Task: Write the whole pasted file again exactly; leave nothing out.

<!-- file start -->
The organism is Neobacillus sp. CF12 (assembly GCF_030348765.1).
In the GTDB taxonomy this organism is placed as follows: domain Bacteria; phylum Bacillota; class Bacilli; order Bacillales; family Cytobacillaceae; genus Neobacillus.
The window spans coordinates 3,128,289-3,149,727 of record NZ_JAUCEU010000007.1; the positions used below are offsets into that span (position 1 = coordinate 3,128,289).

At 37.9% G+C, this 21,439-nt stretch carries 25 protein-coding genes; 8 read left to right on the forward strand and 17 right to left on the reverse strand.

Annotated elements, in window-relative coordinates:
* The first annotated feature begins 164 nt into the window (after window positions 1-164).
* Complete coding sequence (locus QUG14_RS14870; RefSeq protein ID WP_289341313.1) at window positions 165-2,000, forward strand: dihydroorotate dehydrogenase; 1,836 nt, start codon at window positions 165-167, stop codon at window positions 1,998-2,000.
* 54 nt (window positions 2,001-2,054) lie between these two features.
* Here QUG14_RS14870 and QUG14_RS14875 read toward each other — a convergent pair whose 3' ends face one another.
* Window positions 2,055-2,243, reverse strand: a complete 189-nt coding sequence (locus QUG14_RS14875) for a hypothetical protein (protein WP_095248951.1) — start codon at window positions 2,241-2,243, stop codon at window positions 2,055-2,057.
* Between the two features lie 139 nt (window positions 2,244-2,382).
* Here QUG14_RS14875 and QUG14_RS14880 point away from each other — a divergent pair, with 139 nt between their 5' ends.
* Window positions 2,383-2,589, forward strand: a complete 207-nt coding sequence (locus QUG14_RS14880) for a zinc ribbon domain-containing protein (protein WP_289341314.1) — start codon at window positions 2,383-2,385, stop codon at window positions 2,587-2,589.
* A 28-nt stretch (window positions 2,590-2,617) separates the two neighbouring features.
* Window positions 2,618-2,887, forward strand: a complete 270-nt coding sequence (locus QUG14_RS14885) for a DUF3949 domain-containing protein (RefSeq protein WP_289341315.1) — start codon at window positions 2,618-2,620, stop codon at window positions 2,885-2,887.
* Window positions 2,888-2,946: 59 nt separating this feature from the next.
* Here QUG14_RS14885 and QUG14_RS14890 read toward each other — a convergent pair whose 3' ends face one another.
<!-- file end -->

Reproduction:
The organism is Neobacillus sp. CF12 (assembly GCF_030348765.1).
In the GTDB taxonomy this organism is placed as follows: domain Bacteria; phylum Bacillota; class Bacilli; order Bacillales; family Cytobacillaceae; genus Neobacillus.
The window spans coordinates 3,128,289-3,149,727 of record NZ_JAUCEU010000007.1; the positions used below are offsets into that span (position 1 = coordinate 3,128,289).

At 37.9% G+C, this 21,439-nt stretch carries 25 protein-coding genes; 8 read left to right on the forward strand and 17 right to left on the reverse strand.

Annotated elements, in window-relative coordinates:
* The first annotated feature begins 164 nt into the window (after window positions 1-164).
* Complete coding sequence (locus QUG14_RS14870; RefSeq protein ID WP_289341313.1) at window positions 165-2,000, forward strand: dihydroorotate dehydrogenase; 1,836 nt, start codon at window positions 165-167, stop codon at window positions 1,998-2,000.
* 54 nt (window positions 2,001-2,054) lie between these two features.
* Here QUG14_RS14870 and QUG14_RS14875 read toward each other — a convergent pair whose 3' ends face one another.
* Window positions 2,055-2,243, reverse strand: a complete 189-nt coding sequence (locus QUG14_RS14875) for a hypothetical protein (protein WP_095248951.1) — start codon at window positions 2,241-2,243, stop codon at window positions 2,055-2,057.
* Between the two features lie 139 nt (window positions 2,244-2,382).
* Here QUG14_RS14875 and QUG14_RS14880 point away from each other — a divergent pair, with 139 nt between their 5' ends.
* Window positions 2,383-2,589, forward strand: a complete 207-nt coding sequence (locus QUG14_RS14880) for a zinc ribbon domain-containing protein (protein WP_289341314.1) — start codon at window positions 2,383-2,385, stop codon at window positions 2,587-2,589.
* A 28-nt stretch (window positions 2,590-2,617) separates the two neighbouring features.
* Window positions 2,618-2,887, forward strand: a complete 270-nt coding sequence (locus QUG14_RS14885) for a DUF3949 domain-containing protein (RefSeq protein WP_289341315.1) — start codon at window positions 2,618-2,620, stop codon at window positions 2,885-2,887.
* Window positions 2,888-2,946: 59 nt separating this feature from the next.
* Here QUG14_RS14885 and QUG14_RS14890 read toward each other — a convergent pair whose 3' ends face one another.